The defendant may have a convincing alibi. Other potential suspects exist. Physical evidence could contradict circumstances of the DNA match. Juries must weigh the full body of evidence, not just the DNA.

Using DNA evidence to exonerate

DNA analysis has helped reverse many wrongful convictions in recent years. The Innocence Project and similar organizations have successfully used DNA testing to expose flaws in older cases pre-dating advanced forensic methods.

DNA evidence has conclusively proved innocence and secured releases for over 375 wrongfully convicted persons in the US to date. Approximately 70% of their successful exonerations relied critically on re-examining DNA evidence.

DNA analysis on archived evidence can also produce new leads by identifying alternate suspects. Post-conviction DNA testing combined with other legal appeals provides a powerful means to challenge dubious older convictions.

Famous DNA exoneration cases

Here are a few high-profile examples where re-testing DNA helped exonerate wrongfully convicted individuals:

Kirk Bloodsworth – First death row inmate exonerated by DNA

Kirk Bloodsworth received a death sentence for rape and murder of a child in Maryland in 1985. After nearly 9 years in prison, improved DNA testing of crime scene evidence excluded him as the perpetrator. He was released in 1993, and the real killer was later identified by DNA. Bloodsworth was officially pardoned in 2004.

The Central Park Five

Five teenage boys were wrongly convicted of a brutal 1989 rape in NYC based on coerced confessions. After serving 6-13 years in prison each, they were exonerated when a convicted serial rapist named Matias Reyes confessed in 2002. His DNA matched evidence from the crime scene.

Timothy Cole – First DNA exoneration posthumously

Timothy Cole was wrongfully convicted of a 1985 rape in Texas. He died in prison in 1999 while appealing his conviction. In 2009, DNA tests implicated another man, and Cole received the state’s first posthumous pardon. Tim’s brother led efforts culminating in Tim Cole Act reforms in Texas.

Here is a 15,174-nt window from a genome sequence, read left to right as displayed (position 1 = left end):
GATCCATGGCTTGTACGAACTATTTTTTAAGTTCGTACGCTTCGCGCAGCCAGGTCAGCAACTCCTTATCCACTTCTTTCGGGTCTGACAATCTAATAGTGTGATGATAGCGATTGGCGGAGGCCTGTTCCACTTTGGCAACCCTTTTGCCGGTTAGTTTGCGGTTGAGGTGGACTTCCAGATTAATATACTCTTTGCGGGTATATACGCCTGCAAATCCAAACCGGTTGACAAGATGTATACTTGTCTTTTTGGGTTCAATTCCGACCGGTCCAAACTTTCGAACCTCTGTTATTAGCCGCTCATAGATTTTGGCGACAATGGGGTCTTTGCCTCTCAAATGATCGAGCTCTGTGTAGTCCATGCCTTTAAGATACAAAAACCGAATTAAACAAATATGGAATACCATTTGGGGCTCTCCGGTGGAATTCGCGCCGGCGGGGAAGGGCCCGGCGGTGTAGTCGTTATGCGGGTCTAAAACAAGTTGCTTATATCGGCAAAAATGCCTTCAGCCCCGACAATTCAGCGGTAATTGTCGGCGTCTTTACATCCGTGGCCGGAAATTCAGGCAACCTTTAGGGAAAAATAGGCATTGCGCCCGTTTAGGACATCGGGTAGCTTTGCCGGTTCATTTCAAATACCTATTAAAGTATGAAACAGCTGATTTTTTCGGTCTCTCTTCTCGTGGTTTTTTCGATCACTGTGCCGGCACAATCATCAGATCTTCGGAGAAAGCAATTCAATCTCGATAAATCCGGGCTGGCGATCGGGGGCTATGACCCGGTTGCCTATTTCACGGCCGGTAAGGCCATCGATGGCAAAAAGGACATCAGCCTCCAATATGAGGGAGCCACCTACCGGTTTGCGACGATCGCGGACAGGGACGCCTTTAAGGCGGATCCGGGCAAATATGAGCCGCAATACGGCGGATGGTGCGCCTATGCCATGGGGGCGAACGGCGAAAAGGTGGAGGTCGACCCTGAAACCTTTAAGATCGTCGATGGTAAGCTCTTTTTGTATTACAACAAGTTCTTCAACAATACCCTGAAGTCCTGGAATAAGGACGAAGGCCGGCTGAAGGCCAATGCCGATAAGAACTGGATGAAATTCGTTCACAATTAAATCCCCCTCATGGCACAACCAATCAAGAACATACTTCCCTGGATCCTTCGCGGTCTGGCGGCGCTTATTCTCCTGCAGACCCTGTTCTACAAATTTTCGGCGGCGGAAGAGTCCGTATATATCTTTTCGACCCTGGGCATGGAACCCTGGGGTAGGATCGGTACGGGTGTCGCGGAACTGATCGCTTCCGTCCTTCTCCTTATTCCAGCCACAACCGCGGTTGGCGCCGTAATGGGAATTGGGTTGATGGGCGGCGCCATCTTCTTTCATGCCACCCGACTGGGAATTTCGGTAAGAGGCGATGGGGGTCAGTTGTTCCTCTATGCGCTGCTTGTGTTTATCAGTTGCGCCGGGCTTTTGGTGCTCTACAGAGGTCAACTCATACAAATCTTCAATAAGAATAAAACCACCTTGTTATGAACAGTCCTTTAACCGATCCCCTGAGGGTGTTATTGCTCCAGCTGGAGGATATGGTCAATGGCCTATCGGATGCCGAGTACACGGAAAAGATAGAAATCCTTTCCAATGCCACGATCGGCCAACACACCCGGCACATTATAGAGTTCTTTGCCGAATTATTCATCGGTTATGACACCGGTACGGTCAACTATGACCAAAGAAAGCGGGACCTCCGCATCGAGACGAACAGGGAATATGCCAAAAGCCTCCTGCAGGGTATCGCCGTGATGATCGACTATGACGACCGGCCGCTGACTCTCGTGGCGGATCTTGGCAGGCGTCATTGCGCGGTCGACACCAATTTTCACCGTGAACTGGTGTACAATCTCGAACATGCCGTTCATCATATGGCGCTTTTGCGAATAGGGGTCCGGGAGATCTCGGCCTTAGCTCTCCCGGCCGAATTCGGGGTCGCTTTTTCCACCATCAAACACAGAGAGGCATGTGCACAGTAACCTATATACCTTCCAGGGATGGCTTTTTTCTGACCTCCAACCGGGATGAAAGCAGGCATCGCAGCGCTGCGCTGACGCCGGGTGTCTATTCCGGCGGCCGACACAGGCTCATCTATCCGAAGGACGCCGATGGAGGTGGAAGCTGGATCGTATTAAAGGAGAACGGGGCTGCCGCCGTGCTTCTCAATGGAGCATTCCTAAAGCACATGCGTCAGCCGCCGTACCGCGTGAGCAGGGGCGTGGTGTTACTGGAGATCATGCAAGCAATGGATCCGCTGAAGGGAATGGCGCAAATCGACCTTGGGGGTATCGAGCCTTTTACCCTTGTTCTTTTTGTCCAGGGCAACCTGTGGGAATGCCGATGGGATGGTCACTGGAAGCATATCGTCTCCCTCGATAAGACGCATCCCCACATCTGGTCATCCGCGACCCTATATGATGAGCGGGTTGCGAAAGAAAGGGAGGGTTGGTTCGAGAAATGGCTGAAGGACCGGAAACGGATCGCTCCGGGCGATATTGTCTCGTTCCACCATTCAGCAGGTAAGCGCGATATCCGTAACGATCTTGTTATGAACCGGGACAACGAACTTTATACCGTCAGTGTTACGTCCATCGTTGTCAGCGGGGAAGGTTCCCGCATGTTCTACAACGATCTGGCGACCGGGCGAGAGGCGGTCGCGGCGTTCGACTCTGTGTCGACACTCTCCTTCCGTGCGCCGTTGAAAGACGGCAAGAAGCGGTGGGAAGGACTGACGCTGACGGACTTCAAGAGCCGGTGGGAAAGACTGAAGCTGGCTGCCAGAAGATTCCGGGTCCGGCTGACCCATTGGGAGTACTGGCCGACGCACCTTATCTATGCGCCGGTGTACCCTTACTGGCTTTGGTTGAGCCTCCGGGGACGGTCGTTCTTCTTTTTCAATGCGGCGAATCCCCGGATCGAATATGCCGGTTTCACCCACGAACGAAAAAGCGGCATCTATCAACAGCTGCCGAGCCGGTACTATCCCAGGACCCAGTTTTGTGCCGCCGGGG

Steven Avery – Exonerated but questionable case

Steven Avery served 18 years for a 1985 sexual assault in Wisconsin before improved DNA testing exonerated him in 2003. In a bizarre twist, Avery was charged 2 years later with murdering a woman, Teresa Halbach. That highly controversial case got national attention in the 2015 “Making a Murderer” Netflix documentary series.

Forensic DNA analysis continues advancing

DNA evidence carries tremendous weight with juries because it is grounded in science. But like any evidence, its validity depends on collection methods and handling. Skilled defense lawyers can raise enough doubt to overcome otherwise damning DNA matches. Improvements in forensic analysis and anti-contamination controls make DNA evidence progressively more trustworthy.

Thanks to organizations like the Innocence Project, DNA analysis has provided irrefutable proof that wrongful convictions do occur. Re-testing old evidence has also brought many perpetrators to justice after original investigations stalled. Continuing advances in sensitivity of DNA techniques will further strengthen justice in the courtroom.